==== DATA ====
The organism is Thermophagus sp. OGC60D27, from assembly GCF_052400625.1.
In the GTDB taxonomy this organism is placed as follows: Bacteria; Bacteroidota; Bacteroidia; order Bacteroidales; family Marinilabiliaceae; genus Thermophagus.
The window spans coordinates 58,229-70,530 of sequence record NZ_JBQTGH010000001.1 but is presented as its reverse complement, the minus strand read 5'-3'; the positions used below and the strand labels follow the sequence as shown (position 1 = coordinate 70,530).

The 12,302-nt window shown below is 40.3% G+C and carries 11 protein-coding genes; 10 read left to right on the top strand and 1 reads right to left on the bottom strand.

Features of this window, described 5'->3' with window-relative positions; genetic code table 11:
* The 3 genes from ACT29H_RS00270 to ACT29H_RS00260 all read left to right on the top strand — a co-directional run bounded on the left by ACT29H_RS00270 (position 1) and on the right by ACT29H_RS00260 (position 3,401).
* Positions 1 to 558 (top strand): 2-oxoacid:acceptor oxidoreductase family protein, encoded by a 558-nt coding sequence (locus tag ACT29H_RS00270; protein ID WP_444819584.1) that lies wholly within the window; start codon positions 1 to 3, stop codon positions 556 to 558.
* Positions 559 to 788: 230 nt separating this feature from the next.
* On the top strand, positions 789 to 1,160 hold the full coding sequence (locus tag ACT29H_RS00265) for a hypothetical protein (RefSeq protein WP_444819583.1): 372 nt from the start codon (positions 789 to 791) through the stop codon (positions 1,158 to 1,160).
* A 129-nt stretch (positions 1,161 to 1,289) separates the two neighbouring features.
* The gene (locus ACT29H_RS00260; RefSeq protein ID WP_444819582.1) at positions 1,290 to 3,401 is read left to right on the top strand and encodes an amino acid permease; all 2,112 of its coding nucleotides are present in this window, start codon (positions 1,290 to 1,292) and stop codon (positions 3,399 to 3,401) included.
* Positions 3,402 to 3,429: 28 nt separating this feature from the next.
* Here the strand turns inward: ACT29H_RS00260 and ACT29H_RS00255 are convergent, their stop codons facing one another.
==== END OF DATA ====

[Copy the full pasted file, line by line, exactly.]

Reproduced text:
The organism is Thermophagus sp. OGC60D27, from assembly GCF_052400625.1.
In the GTDB taxonomy this organism is placed as follows: Bacteria; Bacteroidota; Bacteroidia; order Bacteroidales; family Marinilabiliaceae; genus Thermophagus.
The window spans coordinates 58,229-70,530 of sequence record NZ_JBQTGH010000001.1 but is presented as its reverse complement, the minus strand read 5'-3'; the positions used below and the strand labels follow the sequence as shown (position 1 = coordinate 70,530).

The 12,302-nt window shown below is 40.3% G+C and carries 11 protein-coding genes; 10 read left to right on the top strand and 1 reads right to left on the bottom strand.

Features of this window, described 5'->3' with window-relative positions; genetic code table 11:
* The 3 genes from ACT29H_RS00270 to ACT29H_RS00260 all read left to right on the top strand — a co-directional run bounded on the left by ACT29H_RS00270 (position 1) and on the right by ACT29H_RS00260 (position 3,401).
* Positions 1 to 558 (top strand): 2-oxoacid:acceptor oxidoreductase family protein, encoded by a 558-nt coding sequence (locus tag ACT29H_RS00270; protein ID WP_444819584.1) that lies wholly within the window; start codon positions 1 to 3, stop codon positions 556 to 558.
* Positions 559 to 788: 230 nt separating this feature from the next.
* On the top strand, positions 789 to 1,160 hold the full coding sequence (locus tag ACT29H_RS00265) for a hypothetical protein (RefSeq protein WP_444819583.1): 372 nt from the start codon (positions 789 to 791) through the stop codon (positions 1,158 to 1,160).
* A 129-nt stretch (positions 1,161 to 1,289) separates the two neighbouring features.
* The gene (locus ACT29H_RS00260; RefSeq protein ID WP_444819582.1) at positions 1,290 to 3,401 is read left to right on the top strand and encodes an amino acid permease; all 2,112 of its coding nucleotides are present in this window, start codon (positions 1,290 to 1,292) and stop codon (positions 3,399 to 3,401) included.
* Positions 3,402 to 3,429: 28 nt separating this feature from the next.
* Here the strand turns inward: ACT29H_RS00260 and ACT29H_RS00255 are convergent, their stop codons facing one another.